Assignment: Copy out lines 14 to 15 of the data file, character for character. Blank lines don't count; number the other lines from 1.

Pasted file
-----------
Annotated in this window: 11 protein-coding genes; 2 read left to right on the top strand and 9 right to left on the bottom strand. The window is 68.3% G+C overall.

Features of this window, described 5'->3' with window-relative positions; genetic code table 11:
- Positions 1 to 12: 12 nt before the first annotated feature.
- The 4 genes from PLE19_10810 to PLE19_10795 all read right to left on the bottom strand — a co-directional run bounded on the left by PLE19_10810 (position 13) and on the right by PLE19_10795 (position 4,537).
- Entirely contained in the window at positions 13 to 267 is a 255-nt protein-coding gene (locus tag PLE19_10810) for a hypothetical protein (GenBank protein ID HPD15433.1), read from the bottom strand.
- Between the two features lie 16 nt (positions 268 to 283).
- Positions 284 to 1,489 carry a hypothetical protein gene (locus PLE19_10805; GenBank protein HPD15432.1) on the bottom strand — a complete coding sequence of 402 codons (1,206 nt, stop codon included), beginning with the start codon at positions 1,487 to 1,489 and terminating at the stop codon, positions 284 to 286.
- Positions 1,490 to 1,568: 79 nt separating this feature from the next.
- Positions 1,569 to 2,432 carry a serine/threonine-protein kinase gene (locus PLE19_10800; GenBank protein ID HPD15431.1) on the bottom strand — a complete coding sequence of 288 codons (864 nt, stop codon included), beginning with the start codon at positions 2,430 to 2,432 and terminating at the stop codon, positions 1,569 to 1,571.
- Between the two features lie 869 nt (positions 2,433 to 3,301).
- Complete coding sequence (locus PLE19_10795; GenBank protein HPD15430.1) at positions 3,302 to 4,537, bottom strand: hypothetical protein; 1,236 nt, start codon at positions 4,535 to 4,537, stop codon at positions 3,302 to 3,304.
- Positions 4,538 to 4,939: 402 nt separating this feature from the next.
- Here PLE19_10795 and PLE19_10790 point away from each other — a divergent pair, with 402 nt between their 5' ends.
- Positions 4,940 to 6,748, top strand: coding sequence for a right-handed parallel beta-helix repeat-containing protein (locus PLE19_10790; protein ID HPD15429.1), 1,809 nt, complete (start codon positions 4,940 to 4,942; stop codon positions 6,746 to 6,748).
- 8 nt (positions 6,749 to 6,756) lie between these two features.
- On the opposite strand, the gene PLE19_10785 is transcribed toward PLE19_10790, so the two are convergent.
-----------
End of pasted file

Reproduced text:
- Positions 4,940 to 6,748, top strand: coding sequence for a right-handed parallel beta-helix repeat-containing protein (locus PLE19_10790; protein ID HPD15429.1), 1,809 nt, complete (start codon positions 4,940 to 4,942; stop codon positions 6,746 to 6,748).
- 8 nt (positions 6,749 to 6,756) lie between these two features.